This year's mixed-media Edinburgh Fringe allows for a more democratised festival
Phoebe Angeni discusses her new piece Ithaca, available on demand to 30 August
The Edinburgh Fringe returned this month, although not quite as we know it. With a mix of live and online shows, the festival makes the best of the current global pandemic, offering artists a chance to re-connect and share their work with much-missed audiences.
The Fringe is one of my favourite times of the year. I love the artistic camaraderie that comes from the festival and I love seeing shows that inspire me in my own work. This year the Fringe has been especially significant, notably to smaller companies and emerging artists like myself. The Fringe has always been an incredible opportunity to showcase work, but in the past it could often feel like quite an unreachable one. This year's mixed-media format allows for a more democratised festival – both for viewers and performers.
Online work can be less expensive to produce than a live show, and it can connect artists and audiences around the globe who might not have had the chance to meet. In addition, digital accessibility accommodations such as subtitles or audio description are an amazing way to ensure that no part of the theatrical community is left out.
While industry and audience members can agree that we miss the vibrant atmosphere of the stage, digital work presents a valuable opportunity to experiment with theatre. For example, adapting my show Ithaca from a play written for stage to one written for screen was a great creative challenge. Since the start of the pandemic, I found myself as a one-woman operation both on and off-stage. Creating a piece for the Fringe gave me a project to focus on: its digital format allowed me to not only write and perform Ithaca, but to produce the show, direct myself, film, and edit the piece.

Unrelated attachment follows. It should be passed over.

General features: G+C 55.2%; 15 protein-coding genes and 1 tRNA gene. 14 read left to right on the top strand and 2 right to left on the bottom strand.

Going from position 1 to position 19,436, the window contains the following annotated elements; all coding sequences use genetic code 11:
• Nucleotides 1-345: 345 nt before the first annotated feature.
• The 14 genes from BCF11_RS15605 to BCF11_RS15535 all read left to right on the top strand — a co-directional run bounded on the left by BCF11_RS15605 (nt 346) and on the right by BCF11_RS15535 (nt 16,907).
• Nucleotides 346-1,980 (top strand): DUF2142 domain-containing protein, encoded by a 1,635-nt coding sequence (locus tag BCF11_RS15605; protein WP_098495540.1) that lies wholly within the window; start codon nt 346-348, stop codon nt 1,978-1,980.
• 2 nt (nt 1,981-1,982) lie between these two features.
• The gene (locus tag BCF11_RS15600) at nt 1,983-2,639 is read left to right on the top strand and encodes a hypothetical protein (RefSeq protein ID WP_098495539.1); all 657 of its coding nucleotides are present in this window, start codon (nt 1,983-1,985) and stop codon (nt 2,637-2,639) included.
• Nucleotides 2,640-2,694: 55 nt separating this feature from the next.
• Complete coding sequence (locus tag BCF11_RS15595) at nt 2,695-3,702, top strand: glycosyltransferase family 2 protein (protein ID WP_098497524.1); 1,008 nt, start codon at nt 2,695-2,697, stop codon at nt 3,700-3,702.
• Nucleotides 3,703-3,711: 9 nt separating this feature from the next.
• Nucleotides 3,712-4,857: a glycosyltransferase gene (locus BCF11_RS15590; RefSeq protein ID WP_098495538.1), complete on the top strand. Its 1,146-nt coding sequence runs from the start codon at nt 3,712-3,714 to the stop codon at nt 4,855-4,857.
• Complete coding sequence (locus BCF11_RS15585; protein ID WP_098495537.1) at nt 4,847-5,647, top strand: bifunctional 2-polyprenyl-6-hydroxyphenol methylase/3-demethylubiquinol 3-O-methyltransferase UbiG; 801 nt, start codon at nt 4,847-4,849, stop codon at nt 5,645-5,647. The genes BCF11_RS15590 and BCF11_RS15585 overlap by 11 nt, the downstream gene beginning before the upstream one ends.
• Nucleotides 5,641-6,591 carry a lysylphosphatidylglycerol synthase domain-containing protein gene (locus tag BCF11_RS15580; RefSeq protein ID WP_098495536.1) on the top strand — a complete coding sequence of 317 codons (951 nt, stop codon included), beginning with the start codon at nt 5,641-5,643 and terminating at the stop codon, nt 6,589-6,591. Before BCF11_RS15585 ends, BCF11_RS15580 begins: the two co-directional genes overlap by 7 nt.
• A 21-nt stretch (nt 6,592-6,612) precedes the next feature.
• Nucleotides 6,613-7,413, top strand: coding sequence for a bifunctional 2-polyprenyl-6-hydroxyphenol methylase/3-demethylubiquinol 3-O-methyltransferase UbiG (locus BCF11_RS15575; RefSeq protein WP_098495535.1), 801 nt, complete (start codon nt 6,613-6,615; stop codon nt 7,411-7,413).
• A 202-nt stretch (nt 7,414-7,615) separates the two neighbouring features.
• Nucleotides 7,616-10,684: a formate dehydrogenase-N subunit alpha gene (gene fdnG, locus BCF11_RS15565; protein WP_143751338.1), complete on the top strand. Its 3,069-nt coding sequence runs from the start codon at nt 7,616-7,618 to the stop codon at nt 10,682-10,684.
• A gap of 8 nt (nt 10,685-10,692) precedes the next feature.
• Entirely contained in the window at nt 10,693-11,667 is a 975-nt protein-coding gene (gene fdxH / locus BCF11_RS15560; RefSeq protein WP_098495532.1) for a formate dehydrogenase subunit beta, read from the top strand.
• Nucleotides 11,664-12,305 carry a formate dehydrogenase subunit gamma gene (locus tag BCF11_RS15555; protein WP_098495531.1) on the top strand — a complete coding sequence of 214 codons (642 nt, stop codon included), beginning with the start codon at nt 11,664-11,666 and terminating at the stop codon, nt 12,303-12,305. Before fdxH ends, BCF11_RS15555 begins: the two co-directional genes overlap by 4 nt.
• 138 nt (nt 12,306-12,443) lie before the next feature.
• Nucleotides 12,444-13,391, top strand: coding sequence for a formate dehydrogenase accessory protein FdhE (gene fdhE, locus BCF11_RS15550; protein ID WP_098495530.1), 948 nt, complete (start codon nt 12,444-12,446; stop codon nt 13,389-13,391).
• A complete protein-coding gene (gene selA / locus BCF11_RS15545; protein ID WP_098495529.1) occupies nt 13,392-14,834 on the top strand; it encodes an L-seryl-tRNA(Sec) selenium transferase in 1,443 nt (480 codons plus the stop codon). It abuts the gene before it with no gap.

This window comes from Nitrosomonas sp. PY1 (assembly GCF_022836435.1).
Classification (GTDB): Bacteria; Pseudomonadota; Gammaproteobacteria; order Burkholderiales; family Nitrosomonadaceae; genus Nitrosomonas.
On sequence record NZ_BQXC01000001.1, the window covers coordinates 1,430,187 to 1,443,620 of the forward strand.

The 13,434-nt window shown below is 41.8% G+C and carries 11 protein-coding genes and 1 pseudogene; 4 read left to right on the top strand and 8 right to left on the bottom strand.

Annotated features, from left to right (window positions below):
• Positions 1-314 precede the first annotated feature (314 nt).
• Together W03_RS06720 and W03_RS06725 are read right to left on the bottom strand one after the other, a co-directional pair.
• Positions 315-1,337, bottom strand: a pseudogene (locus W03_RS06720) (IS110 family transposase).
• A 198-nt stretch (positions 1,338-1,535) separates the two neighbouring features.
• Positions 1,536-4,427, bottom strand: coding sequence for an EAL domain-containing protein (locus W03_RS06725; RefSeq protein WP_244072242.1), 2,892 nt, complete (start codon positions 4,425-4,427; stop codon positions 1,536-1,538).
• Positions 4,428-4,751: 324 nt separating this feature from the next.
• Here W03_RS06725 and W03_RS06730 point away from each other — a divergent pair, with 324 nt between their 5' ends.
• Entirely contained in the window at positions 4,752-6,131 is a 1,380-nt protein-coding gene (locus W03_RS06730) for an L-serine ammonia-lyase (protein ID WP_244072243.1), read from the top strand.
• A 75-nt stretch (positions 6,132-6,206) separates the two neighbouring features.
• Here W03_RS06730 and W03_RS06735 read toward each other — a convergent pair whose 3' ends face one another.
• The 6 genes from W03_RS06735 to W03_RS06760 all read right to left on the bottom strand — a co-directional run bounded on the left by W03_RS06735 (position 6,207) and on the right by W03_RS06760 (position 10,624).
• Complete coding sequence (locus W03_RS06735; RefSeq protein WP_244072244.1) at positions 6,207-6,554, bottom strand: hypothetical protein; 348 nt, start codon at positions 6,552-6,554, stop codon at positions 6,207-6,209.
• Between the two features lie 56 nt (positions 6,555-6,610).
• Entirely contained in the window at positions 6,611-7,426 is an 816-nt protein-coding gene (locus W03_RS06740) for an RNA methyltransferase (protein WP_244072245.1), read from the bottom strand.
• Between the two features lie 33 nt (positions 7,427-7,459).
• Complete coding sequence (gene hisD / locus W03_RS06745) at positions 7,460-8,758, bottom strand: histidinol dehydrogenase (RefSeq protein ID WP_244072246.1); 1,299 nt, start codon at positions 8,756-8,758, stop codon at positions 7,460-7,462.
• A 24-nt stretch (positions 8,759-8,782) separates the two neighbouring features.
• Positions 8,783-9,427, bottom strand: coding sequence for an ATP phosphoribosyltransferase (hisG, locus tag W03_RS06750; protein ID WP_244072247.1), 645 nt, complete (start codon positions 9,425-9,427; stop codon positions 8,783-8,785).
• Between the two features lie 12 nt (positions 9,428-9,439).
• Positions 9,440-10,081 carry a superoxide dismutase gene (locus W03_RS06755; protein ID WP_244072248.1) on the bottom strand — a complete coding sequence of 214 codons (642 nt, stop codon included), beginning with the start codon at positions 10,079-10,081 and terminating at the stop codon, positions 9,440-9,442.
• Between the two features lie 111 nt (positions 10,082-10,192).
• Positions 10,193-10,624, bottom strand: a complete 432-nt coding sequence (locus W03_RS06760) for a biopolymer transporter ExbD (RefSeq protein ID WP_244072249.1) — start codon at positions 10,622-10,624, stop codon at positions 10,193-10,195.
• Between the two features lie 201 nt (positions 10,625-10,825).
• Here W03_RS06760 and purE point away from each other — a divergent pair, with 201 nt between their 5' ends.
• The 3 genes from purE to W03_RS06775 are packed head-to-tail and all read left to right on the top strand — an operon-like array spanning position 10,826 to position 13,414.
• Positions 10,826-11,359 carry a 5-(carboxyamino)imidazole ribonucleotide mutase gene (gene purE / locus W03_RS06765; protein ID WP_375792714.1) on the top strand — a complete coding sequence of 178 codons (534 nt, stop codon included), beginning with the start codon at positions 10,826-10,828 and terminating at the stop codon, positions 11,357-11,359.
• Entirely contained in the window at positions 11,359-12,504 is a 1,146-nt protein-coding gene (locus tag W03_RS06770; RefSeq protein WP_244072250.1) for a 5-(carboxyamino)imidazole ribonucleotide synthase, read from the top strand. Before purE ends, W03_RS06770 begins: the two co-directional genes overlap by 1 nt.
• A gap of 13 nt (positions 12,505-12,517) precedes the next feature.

I was also able to take inspiration from experimental film to dive into an entirely new level of visual performance. I added overlays, voiceover recordings, and presented myself onstage in multiple places at once through masking layers of footage. These effects would have been much more difficult, if not impossible to achieve in live performance. Translating Ithaca from stage to screen helped me grow as an artist and take my show in a direction I never expected.
This year's Edinburgh Fringe is definitely different, and it's also important. Fringe Central and venues are working hard to safely bring back the live shows we crave while also supporting an amazing, diverse, and inclusive programme of accessible digital work.
At the core of it all, artists are working hard to keep creating shows that make us laugh, inspire us to hope, and bring us together. Now is the time to support their work.